Surprising benefits of prenatal care groups

Focusing holistically on the health and wellness of the mother and her whole family in a group setting, innovative CenteringPregnancy programs are changing the way we think about prenatal care and delivering healthy outcomes for moms and babies. This is especially critical in the U.S., where CDC data shows that we lag behind other developed nations in infant health.  

Why CenteringPregnancy

The CenteringPregnancy programs at the Capitol Hill, Bellevue and Tacoma Kaiser Permanente locations in Washington state, involves 8–12 pregnant women at a similar stage of pregnancy participating in facilitated discussions and training starting at approximately 12–16 weeks into their pregnancies. Each group visit takes the place of a regular one-on-one office visit, although high-risk patients can see their doctor for individual visits if needed.

A Centering Healthcare Institute publication quotes one CenteringPregnancy mom who explains why she found the program so helpful:

“My doctor and nurse would lead the group on various topics, but it wasn’t like a class: it was a discussion, a group of pregnant women together on a journey with health care providers investing in our well-being, our health, the health of our babies, and most importantly giving us a safe environment to learn the facts that would get us to our goals.”

In CenteringPregnancy, the three major components of prenatal care are offered in a group setting:

  1. Health checks: Moms engage in their care by taking their own weight and blood pressure and recording their own health data. They also get private time with their provider for a belly check.
  2. Support: The provider and support staff lead discussions and interactive activities designed to address important and timely health topics, while leaving time to discuss what’s important to group members. The mother’s spouse, partner, or another support person is encouraged to attend the classes with the pregnant woman. They learn about the physical changes the women are going through, feel more involved in the pregnancy process, and are better prepared to advocate for the mother during labor and birth.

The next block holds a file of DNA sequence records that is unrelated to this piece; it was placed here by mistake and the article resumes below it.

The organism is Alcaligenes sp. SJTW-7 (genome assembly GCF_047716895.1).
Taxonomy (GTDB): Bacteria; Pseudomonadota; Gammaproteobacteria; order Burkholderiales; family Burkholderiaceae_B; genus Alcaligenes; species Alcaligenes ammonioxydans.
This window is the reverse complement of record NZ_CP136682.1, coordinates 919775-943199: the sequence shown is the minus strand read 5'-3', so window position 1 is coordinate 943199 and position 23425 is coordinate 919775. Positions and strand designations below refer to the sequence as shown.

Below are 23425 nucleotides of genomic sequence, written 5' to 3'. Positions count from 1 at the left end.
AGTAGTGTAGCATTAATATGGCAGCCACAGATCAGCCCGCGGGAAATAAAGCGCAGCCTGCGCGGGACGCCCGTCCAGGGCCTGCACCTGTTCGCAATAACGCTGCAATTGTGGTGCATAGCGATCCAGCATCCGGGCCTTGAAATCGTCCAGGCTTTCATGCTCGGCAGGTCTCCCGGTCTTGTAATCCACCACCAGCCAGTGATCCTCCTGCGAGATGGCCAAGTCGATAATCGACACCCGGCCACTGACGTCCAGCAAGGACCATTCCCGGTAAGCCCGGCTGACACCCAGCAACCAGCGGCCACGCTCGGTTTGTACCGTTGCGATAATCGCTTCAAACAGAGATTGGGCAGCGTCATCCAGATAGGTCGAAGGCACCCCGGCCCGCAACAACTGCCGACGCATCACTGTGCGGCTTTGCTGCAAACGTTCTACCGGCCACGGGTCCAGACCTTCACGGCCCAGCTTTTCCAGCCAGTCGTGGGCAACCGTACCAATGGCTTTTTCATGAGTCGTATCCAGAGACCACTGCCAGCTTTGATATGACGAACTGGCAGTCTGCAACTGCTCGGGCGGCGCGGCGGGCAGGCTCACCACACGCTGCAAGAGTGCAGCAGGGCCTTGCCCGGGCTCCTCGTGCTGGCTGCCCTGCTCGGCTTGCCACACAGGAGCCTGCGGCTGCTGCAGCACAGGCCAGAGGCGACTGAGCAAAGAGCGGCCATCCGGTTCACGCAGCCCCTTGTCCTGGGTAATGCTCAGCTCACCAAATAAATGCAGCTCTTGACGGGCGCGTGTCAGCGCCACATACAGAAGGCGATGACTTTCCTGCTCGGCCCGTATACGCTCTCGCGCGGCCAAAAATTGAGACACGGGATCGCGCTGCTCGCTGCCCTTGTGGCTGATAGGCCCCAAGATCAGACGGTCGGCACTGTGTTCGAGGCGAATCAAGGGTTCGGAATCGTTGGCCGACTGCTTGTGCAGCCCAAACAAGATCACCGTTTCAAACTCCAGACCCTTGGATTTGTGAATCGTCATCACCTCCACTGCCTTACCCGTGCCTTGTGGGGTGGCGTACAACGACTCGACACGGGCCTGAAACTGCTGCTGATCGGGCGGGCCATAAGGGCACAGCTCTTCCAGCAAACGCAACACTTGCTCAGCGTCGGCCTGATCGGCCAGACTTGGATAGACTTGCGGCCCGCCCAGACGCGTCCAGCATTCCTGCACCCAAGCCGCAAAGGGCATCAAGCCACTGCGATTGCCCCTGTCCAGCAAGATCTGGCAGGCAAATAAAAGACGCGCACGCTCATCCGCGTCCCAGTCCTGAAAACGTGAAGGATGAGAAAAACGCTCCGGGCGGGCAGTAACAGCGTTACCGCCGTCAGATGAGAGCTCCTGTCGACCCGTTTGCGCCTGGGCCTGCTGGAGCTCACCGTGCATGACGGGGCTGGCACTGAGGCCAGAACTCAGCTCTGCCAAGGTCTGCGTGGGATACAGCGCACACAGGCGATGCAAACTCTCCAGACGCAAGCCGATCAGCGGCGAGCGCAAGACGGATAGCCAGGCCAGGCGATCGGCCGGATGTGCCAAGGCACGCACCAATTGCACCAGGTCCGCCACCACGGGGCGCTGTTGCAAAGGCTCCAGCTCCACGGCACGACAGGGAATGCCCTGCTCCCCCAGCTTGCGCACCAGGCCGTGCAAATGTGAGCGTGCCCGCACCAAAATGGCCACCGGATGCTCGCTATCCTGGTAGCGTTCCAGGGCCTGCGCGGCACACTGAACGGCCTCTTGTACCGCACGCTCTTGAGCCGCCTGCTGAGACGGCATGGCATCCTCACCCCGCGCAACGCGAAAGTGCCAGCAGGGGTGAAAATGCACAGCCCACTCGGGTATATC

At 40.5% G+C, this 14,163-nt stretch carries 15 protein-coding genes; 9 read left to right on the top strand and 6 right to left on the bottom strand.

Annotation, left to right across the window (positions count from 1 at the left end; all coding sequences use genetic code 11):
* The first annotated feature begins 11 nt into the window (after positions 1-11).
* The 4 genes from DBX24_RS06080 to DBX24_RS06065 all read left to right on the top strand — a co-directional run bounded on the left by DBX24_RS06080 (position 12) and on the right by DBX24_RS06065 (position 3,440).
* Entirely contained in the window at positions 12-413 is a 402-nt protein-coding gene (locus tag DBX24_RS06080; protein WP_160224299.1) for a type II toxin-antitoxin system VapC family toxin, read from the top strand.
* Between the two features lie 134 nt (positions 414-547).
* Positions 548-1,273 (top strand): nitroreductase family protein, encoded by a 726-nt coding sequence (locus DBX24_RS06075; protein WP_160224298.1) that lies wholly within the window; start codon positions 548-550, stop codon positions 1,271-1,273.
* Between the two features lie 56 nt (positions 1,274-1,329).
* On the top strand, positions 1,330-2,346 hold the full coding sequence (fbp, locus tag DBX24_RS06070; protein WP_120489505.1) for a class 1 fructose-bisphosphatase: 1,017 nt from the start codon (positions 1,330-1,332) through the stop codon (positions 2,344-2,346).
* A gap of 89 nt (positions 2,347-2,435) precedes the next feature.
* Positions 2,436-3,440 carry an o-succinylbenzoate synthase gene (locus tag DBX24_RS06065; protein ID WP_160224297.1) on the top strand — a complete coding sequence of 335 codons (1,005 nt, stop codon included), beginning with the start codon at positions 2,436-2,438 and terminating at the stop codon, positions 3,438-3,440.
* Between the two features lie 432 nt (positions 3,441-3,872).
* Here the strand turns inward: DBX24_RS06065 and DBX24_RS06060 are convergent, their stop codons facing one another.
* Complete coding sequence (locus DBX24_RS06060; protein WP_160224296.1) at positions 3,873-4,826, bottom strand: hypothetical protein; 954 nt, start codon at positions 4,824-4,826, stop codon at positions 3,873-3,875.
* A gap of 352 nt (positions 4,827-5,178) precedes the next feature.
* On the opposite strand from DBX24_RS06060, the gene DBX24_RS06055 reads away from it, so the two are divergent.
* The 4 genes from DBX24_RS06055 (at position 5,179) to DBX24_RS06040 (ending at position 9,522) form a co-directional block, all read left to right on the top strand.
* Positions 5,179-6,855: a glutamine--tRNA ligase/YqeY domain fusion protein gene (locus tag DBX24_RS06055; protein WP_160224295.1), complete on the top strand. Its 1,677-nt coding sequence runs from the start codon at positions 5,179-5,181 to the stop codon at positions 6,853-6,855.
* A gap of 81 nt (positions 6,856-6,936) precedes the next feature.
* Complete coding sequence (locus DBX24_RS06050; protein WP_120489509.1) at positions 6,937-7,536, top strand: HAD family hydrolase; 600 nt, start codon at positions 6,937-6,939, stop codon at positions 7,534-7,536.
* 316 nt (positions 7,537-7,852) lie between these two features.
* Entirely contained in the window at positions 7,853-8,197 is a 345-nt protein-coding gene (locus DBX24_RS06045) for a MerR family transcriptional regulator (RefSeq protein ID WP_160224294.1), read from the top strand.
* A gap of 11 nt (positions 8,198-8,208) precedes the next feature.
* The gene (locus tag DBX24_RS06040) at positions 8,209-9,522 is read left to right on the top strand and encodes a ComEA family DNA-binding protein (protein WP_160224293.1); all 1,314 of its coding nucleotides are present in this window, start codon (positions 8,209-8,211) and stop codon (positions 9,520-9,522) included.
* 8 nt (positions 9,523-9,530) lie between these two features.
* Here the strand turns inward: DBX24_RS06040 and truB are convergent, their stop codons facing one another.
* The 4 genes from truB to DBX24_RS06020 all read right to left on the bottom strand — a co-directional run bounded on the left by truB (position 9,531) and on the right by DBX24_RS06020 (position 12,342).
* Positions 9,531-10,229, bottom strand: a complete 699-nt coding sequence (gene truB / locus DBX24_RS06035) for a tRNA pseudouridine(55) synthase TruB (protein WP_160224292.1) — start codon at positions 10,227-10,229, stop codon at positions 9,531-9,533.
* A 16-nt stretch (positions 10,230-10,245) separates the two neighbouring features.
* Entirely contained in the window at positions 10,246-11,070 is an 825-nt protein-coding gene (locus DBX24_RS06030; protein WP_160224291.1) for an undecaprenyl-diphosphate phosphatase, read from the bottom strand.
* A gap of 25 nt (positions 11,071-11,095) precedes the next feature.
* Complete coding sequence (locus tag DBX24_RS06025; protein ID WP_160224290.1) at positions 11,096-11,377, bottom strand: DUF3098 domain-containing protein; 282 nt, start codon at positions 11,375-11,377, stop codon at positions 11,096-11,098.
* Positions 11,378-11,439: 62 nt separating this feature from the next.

3. Education: CenteringPregnancy is based on the principle that when people are actively engaged and involved in a discussion with their peers, rather than being lectured to or given a pamphlet, they learn more and are more likely to change their behavior.

(Component descriptions use language in-part from Centering Healthcare Institute documentation.)

This model provides content focused on care of the pregnant mother and preparing for labor, birth, and welcoming a new baby into the family.

“We understand that prenatal care is not just about doing tests like documenting vital signs and fetal heart rates,” says John Craine, regional director at Centering Healthcare Institute. “It’s also about focusing on the process of getting or staying healthy throughout pregnancy, and preparing in advance not only for the birth process, but the expansion of the family with a new member.”

Healthier moms and babies

Kaiser Permanente Washington has found that expecting mothers who participate in this program are more engaged, better informed, and ask their providers more in-depth questions about their pregnancy. As one father said, “Others asked questions I didn’t think to ask about, but I really wanted to know.”

In addition, women feel less isolated and overwhelmed and are relieved to know that other mothers are having experiences similar to theirs.

Helping women trust that their bodies are designed for pregnancy and birth, understand the signs of pre-term labor, and plan for breastfeeding their infant has been shown to lead to happier families. Research indicates that the benefits of CenteringPregnancy include:

  • Increased birth weights
  • Increased rates of breastfeeding
  • Reduced risk of pre-term pregnancies
  • Reduced risk of gestational diabetes

Finding empowerment and community in prenatal care

A recent survey of CenteringPregnancy mothers showed that 96 percent of participants preferred receiving prenatal care in a group rather than in one-on-one appointments. “Sometimes sharing your pregnancy with other women who know exactly what you’re going through is the best way to learn and feel confident about this wonderful journey,” says Judy Michalk, staff midwife at Kaiser Permanente Washington.

Key facts about Kaiser Permanente Washington’s CenteringPregnancy program

  • Sessions are facilitated by staff, including a nurse midwife trained in CenteringPregnancy. Other clinicians (including pediatricians and social workers) provide resources during and after pregnancy.
  • Goal setting helps each woman focus on the health issues that are of particular concern to her.
  • Each pregnancy group meets for a total of 10 two-hour sessions throughout pregnancy and postpartum. These sessions are scheduled in advance to make working around jobs and childcare easier.

How to join the CenteringPregnancy program

Ask about CenteringPregnancy when you call to make your Kaiser Permanente prenatal  appointment. Or talk to your midwife or nurse when you’re in the OB clinic to find the group that best fits your baby’s due date.